By most people's standard, The Founder was very wealthy. A successful entrepreneur since age seventeen, he built several multi-million dollar companies and amassed a fortune larger than that of most A-list Hollywood celebrities. He prided himself on having one of the largest private collections of Egyptian artifacts in the world and prominently displayed many of them in his Great Room. And it truly was a great room: having been to The Founder's mansion several times, Rob recalls that his two-story, four-bedroom home could easily fit inside the Great Room.

The Founder was at home one day, doing whatever retired rich people did in 1999, and became extremely aggravated with how slow his brand-new, top-of-the-line computer was running. While cursing Microsoft Office, he had an "ah-ha" moment: he could build a better Microsoft Office.

Recalling his days as a Digital PDP-11 programmer, he knew that he could write financial software that would support fifty users, perform great, and run in 256-bytes of memory. Given the monumental advances in the twenty-years since he coded, he was elated just to think what would be possible with a bunch of top-notch programmers such as himself. He wondered just how many people it would take to build a Microsoft Office killer.

One thing led to another and Virtudyne was born. Its goal was modest: become the next Microsoft Office killer. The Founder hired his long-time colleague as the Chief Information Officer and together, they would create The Plan. It was simple: develop an internet/intranet based Office/Collaboration system that would deliver "90% of functionality that 90% of [Microsoft Office] users use."

An avid programmer himself, the CIO knew exactly how they could accomplish this. He convinced The Founder that, with a handful of programmers helping him, he could develop a client/server Microsoft Office Killer using Visual Basic 6. And with the latest hardware available, their application could easily scale to support twenty million users using one, maybe two servers. And best of all, it would all take only six months to create.

It was the perfect opportunity to jump on the .com bandwagon. They just could feel the IPO beckoning them. The Founder invested a few million of his own dollars and the CIO started hiring.

One of the first people the CIO approached was Rob Graves. He wanted Rob to become the database administrator, telling him only that Virtudyne was a pre-IPO startup bankrolled by The Founder. As tempting as it was, Rob had a second kid on the way and declined the offer. The CIO would have to find another DBA for the project.

What better place to find a DBA than the same place he turned for the rest of the initial hiring: the local Visual Basic special interest group. In fact, not only did he find a DBA at the SIG, he found one that proclaimed to be one of the greatest DBA in the world. And not because he possessed extensive database administration skills, but because he was willing to admit to The Truth: with the GUI-tools and automagic processes that modern databases offer, all those extensive database administration skills are meaningless.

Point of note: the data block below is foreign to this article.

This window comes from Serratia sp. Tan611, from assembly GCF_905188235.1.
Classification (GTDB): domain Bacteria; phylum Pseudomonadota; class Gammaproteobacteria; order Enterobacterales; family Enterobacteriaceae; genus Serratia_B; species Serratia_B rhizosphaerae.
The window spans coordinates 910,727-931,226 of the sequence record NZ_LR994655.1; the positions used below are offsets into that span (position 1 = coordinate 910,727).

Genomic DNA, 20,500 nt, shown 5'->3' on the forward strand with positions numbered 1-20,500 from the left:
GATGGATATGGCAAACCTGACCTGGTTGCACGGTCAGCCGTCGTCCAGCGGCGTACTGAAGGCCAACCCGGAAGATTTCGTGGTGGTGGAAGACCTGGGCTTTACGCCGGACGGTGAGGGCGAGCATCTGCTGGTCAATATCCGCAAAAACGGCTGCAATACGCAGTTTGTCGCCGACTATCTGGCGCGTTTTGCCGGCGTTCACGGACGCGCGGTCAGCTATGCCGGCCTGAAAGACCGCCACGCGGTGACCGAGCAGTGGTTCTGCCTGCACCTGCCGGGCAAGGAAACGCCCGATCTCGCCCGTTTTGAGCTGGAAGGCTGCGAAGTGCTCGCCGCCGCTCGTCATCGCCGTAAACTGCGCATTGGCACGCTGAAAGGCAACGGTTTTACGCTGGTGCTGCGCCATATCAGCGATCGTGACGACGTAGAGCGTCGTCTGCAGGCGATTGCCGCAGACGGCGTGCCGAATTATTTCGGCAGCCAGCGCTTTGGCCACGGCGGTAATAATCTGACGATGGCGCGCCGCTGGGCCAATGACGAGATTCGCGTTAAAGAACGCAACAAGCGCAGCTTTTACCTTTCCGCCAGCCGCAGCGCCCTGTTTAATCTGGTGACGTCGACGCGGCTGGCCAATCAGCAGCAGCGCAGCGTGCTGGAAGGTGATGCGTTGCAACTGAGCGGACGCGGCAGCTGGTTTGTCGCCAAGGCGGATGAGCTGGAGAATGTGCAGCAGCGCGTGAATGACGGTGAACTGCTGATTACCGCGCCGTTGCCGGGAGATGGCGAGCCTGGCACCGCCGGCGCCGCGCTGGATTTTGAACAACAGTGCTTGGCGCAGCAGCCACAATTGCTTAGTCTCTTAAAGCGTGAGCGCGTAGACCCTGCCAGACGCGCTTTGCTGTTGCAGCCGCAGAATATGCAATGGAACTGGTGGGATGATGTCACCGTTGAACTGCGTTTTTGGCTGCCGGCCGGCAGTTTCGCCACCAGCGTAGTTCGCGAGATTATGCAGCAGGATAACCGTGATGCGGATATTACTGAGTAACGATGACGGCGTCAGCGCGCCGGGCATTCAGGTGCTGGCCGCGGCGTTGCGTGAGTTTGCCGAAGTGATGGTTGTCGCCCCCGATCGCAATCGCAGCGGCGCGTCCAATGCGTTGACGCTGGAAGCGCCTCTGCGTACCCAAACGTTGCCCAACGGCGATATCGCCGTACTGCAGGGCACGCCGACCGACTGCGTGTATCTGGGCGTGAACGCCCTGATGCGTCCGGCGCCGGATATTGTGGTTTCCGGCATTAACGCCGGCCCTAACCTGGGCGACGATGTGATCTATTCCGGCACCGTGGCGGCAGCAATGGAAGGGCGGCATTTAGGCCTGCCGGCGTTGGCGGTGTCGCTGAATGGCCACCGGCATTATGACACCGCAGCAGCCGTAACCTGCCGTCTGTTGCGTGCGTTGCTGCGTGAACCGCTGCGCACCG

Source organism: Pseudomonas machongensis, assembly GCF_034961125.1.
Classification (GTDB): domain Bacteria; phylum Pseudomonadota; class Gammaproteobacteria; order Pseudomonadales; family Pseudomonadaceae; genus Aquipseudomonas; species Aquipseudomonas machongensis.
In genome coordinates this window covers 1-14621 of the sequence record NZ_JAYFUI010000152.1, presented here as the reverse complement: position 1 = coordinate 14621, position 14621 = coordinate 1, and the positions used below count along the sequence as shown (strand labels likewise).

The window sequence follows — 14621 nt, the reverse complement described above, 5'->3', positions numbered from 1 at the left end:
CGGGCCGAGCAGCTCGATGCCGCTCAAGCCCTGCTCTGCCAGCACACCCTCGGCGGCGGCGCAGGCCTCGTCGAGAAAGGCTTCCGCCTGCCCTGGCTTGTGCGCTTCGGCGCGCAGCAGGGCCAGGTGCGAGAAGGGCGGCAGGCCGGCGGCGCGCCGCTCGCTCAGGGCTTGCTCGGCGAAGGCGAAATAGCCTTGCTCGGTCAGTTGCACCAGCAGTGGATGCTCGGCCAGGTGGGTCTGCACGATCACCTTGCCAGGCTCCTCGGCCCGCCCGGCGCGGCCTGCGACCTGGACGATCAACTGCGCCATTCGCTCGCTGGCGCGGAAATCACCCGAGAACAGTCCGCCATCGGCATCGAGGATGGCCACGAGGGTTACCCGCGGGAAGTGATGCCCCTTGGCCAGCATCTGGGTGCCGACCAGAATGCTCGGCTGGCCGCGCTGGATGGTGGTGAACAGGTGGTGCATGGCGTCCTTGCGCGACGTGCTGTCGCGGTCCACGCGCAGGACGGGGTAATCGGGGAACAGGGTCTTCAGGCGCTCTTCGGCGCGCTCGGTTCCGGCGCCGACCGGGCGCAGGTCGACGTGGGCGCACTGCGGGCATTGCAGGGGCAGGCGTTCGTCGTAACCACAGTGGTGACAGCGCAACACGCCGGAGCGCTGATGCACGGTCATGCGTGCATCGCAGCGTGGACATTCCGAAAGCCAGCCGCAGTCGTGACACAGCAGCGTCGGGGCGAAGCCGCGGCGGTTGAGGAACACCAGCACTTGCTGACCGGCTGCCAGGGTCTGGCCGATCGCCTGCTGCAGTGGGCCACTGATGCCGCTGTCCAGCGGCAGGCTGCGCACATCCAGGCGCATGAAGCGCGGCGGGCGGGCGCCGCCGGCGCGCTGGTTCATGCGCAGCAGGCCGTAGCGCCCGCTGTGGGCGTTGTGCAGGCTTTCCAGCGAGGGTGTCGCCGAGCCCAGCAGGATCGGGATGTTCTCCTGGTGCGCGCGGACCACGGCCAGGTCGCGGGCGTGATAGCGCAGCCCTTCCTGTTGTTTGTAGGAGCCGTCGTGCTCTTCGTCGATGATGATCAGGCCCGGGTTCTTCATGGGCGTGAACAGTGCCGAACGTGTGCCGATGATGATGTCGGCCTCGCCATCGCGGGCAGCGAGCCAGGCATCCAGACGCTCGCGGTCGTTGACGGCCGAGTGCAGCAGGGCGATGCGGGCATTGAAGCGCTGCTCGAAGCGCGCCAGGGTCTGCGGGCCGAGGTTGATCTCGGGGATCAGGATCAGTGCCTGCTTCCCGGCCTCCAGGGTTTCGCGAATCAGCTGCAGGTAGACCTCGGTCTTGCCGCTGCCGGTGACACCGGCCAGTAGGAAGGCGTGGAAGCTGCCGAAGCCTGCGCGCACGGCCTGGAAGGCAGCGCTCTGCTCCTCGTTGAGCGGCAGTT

Sadly, the DBA was one of the more talented members of the initial Virtudyne team.

Part II - The Gathering

The Founder had little trouble convincing his millionaire friends to invest in Virtudyne. It wasn't so much the idea of a Microsoft Office Killer, but that fact that it was 1999 and just about anyone with an internet company could go public and become an overnight billionaire. Within one month of The Founder's grandiose idea, he had secured an impressive eleven million in funding.

While The Founder solicited investors, the Chief Information Officer solicited employees. The CIO knew it would take "only a handful of strong programmers" to develop the Microsoft Office Killer and hired ten of the best programmers he could find. He promised a high salary, good stock options, and the chance to beat the market leader at their own game. Though his team's competence was minimal, their confidence was as strong as ever. They were all eager to build the Microsoft Office Killer.

It was the opportunity of a lifetime handed to the CIO on a silver platter: millions in capital and a dedicated team of developers. It was up to him to get busy with a clear vision, detailed requirements, a throughout market analysis, an extensive design, and solid architecture. Instead, he discovered something much more important: Magic: The Gathering.

The CIO dedicated his "lunch break" to his Magic card collection. This, of course, meant that he'd spend much of his day thinking up new deck concepts, building them, and testing them out. He even got some of his developers hooked: they'd all get together during their "lunch break" and play, trade, and chat about the latest happenings in the world of Magic: The Gathering.

Don't get me wrong, Magic wasn't the Chief Information Officer's only focus. With his new job title, he was eligible to receive executive-level trade publications for free. In fact, one of his first acts as CIO was to purchase a top-of-the-line solid ink printer. In addition to producing sharp full-color graphs for presentation packets, it printed up some wicked high-quality "proxy cards" for everyone's Magic decks.

Days turned into weeks, weeks turned into months, and next thing they knew, six months had passed and not a single line of code had been written. What made this especially bad was the fact that the investors were flying in to town to check on everyone's progress. They were all eager to see just how their Microsoft Office Killer was coming along.

Thank goodness that the Chief Information Officer chose Visual Basic 6 as their platform. Real magic ensued when the following were combined: a handful of developers, a caffeine-filled all-nighter, and VB6's wonderful ability to drag & drop controls onto Windows form and "hard code" what shows in the labels, text boxes, drop downs, etc.